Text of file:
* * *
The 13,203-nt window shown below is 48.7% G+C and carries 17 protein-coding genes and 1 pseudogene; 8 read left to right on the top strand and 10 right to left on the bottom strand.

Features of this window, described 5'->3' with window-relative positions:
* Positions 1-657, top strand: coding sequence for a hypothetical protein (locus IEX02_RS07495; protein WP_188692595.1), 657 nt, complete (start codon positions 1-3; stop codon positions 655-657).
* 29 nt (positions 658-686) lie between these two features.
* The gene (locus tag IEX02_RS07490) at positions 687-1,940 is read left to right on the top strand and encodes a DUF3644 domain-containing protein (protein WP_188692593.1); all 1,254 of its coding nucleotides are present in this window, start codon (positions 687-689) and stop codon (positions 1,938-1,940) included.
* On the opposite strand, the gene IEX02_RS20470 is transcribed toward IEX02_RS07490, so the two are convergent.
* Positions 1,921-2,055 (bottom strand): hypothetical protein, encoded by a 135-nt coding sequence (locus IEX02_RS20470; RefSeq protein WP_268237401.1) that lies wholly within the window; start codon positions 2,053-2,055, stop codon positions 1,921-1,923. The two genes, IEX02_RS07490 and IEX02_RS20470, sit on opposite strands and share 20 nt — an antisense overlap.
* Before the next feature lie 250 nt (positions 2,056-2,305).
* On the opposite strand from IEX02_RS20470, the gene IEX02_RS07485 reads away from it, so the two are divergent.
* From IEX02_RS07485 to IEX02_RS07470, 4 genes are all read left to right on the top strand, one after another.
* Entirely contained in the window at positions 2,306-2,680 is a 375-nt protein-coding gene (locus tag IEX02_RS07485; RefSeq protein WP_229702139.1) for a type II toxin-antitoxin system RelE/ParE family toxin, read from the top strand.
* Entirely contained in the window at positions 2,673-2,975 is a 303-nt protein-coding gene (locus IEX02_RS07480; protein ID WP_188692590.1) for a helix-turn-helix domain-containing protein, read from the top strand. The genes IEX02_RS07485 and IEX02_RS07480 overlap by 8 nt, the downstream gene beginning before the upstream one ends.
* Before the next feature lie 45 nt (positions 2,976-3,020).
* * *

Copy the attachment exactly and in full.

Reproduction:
The 13,203-nt window shown below is 48.7% G+C and carries 17 protein-coding genes and 1 pseudogene; 8 read left to right on the top strand and 10 right to left on the bottom strand.

Features of this window, described 5'->3' with window-relative positions:
* Positions 1-657, top strand: coding sequence for a hypothetical protein (locus IEX02_RS07495; protein WP_188692595.1), 657 nt, complete (start codon positions 1-3; stop codon positions 655-657).
* 29 nt (positions 658-686) lie between these two features.
* The gene (locus tag IEX02_RS07490) at positions 687-1,940 is read left to right on the top strand and encodes a DUF3644 domain-containing protein (protein WP_188692593.1); all 1,254 of its coding nucleotides are present in this window, start codon (positions 687-689) and stop codon (positions 1,938-1,940) included.
* On the opposite strand, the gene IEX02_RS20470 is transcribed toward IEX02_RS07490, so the two are convergent.
* Positions 1,921-2,055 (bottom strand): hypothetical protein, encoded by a 135-nt coding sequence (locus IEX02_RS20470; RefSeq protein WP_268237401.1) that lies wholly within the window; start codon positions 2,053-2,055, stop codon positions 1,921-1,923. The two genes, IEX02_RS07490 and IEX02_RS20470, sit on opposite strands and share 20 nt — an antisense overlap.
* Before the next feature lie 250 nt (positions 2,056-2,305).
* On the opposite strand from IEX02_RS20470, the gene IEX02_RS07485 reads away from it, so the two are divergent.
* From IEX02_RS07485 to IEX02_RS07470, 4 genes are all read left to right on the top strand, one after another.
* Entirely contained in the window at positions 2,306-2,680 is a 375-nt protein-coding gene (locus tag IEX02_RS07485; RefSeq protein WP_229702139.1) for a type II toxin-antitoxin system RelE/ParE family toxin, read from the top strand.
* Entirely contained in the window at positions 2,673-2,975 is a 303-nt protein-coding gene (locus IEX02_RS07480; protein ID WP_188692590.1) for a helix-turn-helix domain-containing protein, read from the top strand. The genes IEX02_RS07485 and IEX02_RS07480 overlap by 8 nt, the downstream gene beginning before the upstream one ends.
* Before the next feature lie 45 nt (positions 2,976-3,020).